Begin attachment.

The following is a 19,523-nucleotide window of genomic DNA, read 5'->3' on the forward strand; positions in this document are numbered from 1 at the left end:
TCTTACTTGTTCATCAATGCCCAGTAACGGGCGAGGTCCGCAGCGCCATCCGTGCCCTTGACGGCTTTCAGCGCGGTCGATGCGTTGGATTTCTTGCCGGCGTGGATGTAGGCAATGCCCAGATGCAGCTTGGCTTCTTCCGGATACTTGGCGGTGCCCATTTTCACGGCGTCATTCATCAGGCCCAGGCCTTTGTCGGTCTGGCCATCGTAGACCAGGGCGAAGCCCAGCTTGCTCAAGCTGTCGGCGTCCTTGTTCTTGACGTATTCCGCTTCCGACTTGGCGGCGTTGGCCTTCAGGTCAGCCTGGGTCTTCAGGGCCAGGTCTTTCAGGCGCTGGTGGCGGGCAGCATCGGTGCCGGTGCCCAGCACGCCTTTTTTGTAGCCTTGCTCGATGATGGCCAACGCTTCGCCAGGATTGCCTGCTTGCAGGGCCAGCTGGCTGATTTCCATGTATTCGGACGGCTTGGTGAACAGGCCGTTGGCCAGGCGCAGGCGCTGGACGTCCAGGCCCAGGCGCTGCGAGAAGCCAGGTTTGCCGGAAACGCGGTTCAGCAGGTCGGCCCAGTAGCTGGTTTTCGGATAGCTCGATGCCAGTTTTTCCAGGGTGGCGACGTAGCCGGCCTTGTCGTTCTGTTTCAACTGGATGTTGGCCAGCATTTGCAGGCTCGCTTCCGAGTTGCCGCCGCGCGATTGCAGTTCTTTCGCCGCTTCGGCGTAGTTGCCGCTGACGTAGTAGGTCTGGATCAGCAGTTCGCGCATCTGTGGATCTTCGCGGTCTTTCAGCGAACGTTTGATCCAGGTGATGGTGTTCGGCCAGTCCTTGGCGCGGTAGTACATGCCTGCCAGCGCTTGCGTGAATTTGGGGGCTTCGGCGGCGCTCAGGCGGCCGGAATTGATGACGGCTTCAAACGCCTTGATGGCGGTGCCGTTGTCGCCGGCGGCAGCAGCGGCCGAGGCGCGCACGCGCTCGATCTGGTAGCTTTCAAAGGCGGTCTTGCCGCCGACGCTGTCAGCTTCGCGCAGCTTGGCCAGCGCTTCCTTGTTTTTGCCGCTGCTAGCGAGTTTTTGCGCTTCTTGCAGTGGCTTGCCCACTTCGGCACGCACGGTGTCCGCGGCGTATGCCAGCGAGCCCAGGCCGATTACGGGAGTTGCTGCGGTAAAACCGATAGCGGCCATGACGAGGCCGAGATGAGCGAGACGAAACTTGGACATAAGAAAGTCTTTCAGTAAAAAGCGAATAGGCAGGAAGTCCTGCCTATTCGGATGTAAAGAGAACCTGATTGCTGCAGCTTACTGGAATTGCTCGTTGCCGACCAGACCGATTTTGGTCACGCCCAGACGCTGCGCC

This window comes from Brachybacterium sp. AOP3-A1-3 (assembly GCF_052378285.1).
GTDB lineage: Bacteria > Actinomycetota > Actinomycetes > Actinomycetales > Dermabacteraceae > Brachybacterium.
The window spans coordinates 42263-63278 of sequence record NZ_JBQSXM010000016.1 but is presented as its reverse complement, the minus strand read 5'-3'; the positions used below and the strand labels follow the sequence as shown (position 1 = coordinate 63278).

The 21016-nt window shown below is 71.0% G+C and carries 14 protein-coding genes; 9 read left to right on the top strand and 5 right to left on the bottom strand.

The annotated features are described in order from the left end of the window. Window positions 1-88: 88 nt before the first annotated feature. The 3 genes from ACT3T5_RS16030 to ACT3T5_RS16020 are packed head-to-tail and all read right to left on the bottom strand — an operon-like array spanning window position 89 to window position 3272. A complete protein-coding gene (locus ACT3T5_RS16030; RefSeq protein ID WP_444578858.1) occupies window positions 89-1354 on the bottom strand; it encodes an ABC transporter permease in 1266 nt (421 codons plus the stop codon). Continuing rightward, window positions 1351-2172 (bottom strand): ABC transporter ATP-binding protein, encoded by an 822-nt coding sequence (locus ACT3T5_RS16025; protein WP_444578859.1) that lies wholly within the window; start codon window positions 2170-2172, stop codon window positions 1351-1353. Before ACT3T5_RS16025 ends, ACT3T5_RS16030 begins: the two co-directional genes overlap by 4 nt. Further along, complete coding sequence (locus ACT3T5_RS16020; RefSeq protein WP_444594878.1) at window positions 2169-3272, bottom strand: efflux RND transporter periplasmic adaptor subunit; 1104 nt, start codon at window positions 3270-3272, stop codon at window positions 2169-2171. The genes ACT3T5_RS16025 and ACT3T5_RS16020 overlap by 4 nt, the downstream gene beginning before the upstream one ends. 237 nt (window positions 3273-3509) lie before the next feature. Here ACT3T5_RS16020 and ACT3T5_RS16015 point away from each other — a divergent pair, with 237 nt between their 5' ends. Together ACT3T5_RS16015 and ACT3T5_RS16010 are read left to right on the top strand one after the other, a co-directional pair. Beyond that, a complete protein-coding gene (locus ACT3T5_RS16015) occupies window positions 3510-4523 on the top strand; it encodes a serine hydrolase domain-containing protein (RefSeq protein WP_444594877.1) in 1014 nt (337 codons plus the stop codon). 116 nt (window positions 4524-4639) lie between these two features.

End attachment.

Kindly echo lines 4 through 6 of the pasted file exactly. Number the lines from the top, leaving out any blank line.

GTDB lineage: Bacteria > Actinomycetota > Actinomycetes > Actinomycetales > Dermabacteraceae > Brachybacterium.
The window spans coordinates 42263-63278 of sequence record NZ_JBQSXM010000016.1 but is presented as its reverse complement, the minus strand read 5'-3'; the positions used below and the strand labels follow the sequence as shown (position 1 = coordinate 63278).

The 21016-nt window shown below is 71.0% G+C and carries 14 protein-coding genes; 9 read left to right on the top strand and 5 right to left on the bottom strand.